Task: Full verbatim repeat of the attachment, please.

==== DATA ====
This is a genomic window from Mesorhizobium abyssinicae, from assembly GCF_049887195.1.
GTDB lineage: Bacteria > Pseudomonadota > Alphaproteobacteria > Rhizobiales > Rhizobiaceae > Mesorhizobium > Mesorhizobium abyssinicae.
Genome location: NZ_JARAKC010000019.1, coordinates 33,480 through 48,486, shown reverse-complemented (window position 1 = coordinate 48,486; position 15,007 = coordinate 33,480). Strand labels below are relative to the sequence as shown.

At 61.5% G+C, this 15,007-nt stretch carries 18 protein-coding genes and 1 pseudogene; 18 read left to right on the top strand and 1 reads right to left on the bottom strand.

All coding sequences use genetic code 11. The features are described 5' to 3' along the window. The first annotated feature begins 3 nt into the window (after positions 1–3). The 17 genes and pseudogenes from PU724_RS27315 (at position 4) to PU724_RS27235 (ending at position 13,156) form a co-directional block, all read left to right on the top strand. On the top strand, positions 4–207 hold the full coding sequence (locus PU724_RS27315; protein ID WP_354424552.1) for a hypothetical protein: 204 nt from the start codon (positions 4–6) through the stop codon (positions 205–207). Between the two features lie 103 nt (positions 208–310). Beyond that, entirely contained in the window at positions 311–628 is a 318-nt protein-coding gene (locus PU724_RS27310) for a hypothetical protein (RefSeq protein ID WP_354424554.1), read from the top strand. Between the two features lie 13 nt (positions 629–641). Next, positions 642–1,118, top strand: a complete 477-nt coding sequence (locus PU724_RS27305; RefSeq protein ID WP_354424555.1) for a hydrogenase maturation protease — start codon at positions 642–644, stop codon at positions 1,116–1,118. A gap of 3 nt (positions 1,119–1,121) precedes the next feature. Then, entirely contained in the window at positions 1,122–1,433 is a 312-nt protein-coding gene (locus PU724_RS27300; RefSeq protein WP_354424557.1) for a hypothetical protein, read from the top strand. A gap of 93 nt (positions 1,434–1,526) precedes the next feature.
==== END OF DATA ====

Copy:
This is a genomic window from Mesorhizobium abyssinicae, from assembly GCF_049887195.1.
GTDB lineage: Bacteria > Pseudomonadota > Alphaproteobacteria > Rhizobiales > Rhizobiaceae > Mesorhizobium > Mesorhizobium abyssinicae.
Genome location: NZ_JARAKC010000019.1, coordinates 33,480 through 48,486, shown reverse-complemented (window position 1 = coordinate 48,486; position 15,007 = coordinate 33,480). Strand labels below are relative to the sequence as shown.

At 61.5% G+C, this 15,007-nt stretch carries 18 protein-coding genes and 1 pseudogene; 18 read left to right on the top strand and 1 reads right to left on the bottom strand.

All coding sequences use genetic code 11. The features are described 5' to 3' along the window. The first annotated feature begins 3 nt into the window (after positions 1–3). The 17 genes and pseudogenes from PU724_RS27315 (at position 4) to PU724_RS27235 (ending at position 13,156) form a co-directional block, all read left to right on the top strand. On the top strand, positions 4–207 hold the full coding sequence (locus PU724_RS27315; protein ID WP_354424552.1) for a hypothetical protein: 204 nt from the start codon (positions 4–6) through the stop codon (positions 205–207). Between the two features lie 103 nt (positions 208–310). Beyond that, entirely contained in the window at positions 311–628 is a 318-nt protein-coding gene (locus PU724_RS27310) for a hypothetical protein (RefSeq protein ID WP_354424554.1), read from the top strand. Between the two features lie 13 nt (positions 629–641). Next, positions 642–1,118, top strand: a complete 477-nt coding sequence (locus PU724_RS27305; RefSeq protein ID WP_354424555.1) for a hydrogenase maturation protease — start codon at positions 642–644, stop codon at positions 1,116–1,118. A gap of 3 nt (positions 1,119–1,121) precedes the next feature. Then, entirely contained in the window at positions 1,122–1,433 is a 312-nt protein-coding gene (locus PU724_RS27300; RefSeq protein WP_354424557.1) for a hypothetical protein, read from the top strand. A gap of 93 nt (positions 1,434–1,526) precedes the next feature.